Consequently, malnutrition is not uncommon among their children. Also, Puerto Rican children born in the United States may have adopted favorite mainland foods such as hamburgers, hot dogs, canned spaghetti, and cold cereals instead of the traditional Puerto Rican food prepared by their mothers. If these children have picked up the mainland habit of snacking on nutrient-light foods, they may be more poorly nourished than people adhering to the relatively inexpensive but nutritionally adequate traditional diet of Puerto Rico.

Nutritionists encourage Puerto Ricans living in northern mainland cities to become familiar with different fruits, which are inexpensive when they are in season or canned; to use more milk, cheese, and inexpensive cuts of meat; and to substitute canned tomatoes for fresh tomatoes, which are expensive when not in season.

Middle Eastern People

Middle East people—Greeks, Iranians, Arabs, Turks, Armenians, and Lebanese—tend to be farmers. Dietary emphasis is on crops and animals raised—cattle, sheep, goats, chickens, ducks, geese, grains, fruits, and vegetables. Lamb holds the position of the favored meat, and wheat products, grains, and rice are the major energy sources. Popular dairy foods, derived from sheep, goats, and camels, are sour milk, including yogurt, fermented milk, and sour cream.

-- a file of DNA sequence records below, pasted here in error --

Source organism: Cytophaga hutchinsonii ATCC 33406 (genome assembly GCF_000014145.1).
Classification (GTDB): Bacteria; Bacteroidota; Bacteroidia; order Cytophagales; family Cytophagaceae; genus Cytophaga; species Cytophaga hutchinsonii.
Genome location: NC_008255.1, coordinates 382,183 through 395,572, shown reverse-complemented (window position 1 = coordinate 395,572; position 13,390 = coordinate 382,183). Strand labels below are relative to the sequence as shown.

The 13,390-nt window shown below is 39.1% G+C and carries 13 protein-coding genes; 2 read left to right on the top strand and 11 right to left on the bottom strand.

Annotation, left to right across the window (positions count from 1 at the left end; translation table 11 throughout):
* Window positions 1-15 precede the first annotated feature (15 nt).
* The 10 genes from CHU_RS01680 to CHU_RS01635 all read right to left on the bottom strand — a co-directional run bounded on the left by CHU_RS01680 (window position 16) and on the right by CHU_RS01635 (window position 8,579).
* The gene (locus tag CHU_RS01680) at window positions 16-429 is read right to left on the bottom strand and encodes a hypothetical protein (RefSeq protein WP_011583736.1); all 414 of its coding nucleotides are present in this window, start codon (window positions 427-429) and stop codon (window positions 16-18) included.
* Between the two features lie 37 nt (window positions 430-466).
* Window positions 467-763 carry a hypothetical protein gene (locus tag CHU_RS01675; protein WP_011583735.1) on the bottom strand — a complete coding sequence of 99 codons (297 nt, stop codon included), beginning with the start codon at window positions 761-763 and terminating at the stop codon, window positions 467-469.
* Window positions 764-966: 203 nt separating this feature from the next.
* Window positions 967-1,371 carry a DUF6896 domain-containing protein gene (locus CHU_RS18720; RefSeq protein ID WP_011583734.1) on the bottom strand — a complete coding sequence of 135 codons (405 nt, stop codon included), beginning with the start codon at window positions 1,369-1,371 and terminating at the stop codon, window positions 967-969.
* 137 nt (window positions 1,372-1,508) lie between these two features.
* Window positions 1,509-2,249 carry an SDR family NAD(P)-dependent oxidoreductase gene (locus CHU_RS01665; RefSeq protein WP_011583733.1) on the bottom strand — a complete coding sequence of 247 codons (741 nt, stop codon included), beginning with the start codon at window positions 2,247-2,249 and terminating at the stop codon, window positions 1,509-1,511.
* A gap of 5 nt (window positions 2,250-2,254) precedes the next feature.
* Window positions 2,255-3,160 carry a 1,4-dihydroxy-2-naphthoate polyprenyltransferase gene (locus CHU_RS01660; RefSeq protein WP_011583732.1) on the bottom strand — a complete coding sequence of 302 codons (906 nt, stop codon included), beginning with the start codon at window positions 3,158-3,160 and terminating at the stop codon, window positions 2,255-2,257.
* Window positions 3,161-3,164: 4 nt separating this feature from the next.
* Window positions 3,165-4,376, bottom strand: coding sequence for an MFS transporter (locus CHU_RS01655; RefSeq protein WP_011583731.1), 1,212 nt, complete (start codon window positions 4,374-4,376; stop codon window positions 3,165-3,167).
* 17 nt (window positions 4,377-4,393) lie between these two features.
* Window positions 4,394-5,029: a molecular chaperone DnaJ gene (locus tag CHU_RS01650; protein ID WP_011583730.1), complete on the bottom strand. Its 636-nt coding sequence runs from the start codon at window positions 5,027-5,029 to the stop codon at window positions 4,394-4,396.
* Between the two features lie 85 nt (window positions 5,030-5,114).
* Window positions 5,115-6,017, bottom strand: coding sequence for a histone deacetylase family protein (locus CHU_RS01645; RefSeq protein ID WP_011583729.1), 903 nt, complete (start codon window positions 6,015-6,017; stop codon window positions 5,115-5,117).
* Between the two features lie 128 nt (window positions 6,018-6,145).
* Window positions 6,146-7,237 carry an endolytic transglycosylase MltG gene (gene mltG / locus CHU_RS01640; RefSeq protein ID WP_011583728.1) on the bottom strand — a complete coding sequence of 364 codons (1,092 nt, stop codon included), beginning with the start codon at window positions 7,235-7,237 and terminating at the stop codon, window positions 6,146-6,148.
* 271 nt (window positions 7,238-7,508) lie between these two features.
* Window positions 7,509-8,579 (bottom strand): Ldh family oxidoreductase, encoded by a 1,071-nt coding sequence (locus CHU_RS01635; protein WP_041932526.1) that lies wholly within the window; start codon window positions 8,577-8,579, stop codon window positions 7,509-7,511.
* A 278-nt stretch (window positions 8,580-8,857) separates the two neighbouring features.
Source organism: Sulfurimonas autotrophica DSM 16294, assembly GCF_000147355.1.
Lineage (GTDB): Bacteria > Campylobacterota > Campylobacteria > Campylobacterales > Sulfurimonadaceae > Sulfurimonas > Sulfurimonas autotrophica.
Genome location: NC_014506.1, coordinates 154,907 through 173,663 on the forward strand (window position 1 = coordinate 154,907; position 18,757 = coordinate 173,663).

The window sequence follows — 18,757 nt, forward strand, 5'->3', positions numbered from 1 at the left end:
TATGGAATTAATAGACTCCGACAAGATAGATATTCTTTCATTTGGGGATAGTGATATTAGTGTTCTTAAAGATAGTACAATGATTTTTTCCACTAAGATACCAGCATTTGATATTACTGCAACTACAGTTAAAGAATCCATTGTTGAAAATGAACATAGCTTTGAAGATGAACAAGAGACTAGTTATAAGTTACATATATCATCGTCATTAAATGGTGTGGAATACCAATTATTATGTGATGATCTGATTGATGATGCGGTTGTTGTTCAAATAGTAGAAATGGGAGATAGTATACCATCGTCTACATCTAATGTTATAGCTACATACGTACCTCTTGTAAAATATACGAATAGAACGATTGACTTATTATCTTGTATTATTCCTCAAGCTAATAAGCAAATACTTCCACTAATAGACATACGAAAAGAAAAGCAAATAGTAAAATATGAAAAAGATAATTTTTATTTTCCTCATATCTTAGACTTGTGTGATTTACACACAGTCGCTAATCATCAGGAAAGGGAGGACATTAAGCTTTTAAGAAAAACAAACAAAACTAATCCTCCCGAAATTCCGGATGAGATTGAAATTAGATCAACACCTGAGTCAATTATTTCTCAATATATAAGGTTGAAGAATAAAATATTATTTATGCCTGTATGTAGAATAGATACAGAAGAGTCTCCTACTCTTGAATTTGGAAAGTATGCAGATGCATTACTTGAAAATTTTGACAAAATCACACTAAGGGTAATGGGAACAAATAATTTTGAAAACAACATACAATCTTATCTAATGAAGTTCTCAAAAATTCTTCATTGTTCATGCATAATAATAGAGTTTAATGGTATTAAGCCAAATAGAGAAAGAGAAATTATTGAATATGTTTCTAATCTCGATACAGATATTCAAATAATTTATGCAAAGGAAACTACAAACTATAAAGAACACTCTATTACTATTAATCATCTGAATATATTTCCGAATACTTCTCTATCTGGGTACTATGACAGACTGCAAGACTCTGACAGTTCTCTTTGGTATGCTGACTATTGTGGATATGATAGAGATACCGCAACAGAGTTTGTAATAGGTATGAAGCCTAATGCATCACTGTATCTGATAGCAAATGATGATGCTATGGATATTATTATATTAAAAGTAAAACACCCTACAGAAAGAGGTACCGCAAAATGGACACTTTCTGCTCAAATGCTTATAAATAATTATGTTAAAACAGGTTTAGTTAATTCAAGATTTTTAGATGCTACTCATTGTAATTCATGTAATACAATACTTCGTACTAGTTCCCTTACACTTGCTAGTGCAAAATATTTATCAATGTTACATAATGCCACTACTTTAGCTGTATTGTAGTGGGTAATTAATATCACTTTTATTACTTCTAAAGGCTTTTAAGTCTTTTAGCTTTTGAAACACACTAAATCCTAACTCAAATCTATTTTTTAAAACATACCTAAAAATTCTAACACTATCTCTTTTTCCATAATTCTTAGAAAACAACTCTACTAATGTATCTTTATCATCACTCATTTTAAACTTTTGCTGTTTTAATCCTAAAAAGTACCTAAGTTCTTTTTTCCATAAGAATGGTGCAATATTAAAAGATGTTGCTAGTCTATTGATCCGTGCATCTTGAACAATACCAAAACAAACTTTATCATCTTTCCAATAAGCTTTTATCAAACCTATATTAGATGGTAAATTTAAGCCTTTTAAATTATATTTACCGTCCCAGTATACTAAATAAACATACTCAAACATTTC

Lentils and beans may be boiled or stewed with tomatoes, onions, and olive oil; they may be eaten alone or mixed with other foods. A favorite combination is seasoned chick-peas mixed with bulgur (wheat that has been steamed, cracked, and fried) and spices and then fried in fat.

Traditional vegetables include okra, squash, tomatoes, onions, leeks, peppers, spinach, brussel sprouts, cabbage, peas, green beans, dandelion greens, eggplant, artichokes, and olives. Grape leaves, used either fresh or canned, are stuffed with rice, bulgur, meat, and seasoning.

Fruits grown in these warm climates are used extensively. Some common ones are dates, figs, melons, cherries, oranges, apricots, and raisins.

Common Middle Eastern cereals include rice, wheat, and barley. Typical breads are flat, thin, and round and may be baked outdoors. Olive oil and butter from sheep's and goat's milk are used generously. Turkish coffee, a favorite beverage in the Middle East, is a strong, dark drink containing the crushed coffee bean that is served with a

Table 3. Characteristic Chinese Food Choices

Protein foods

Milk and milk products

Grain products





Flavored milk


Bamboo shoots


Soy sauce


Milk (cooking)




Sweet and


Ice cream

White bread



sour sauce

Organ meats

The Mediterranean Diet Meltdown

The Mediterranean Diet Meltdown

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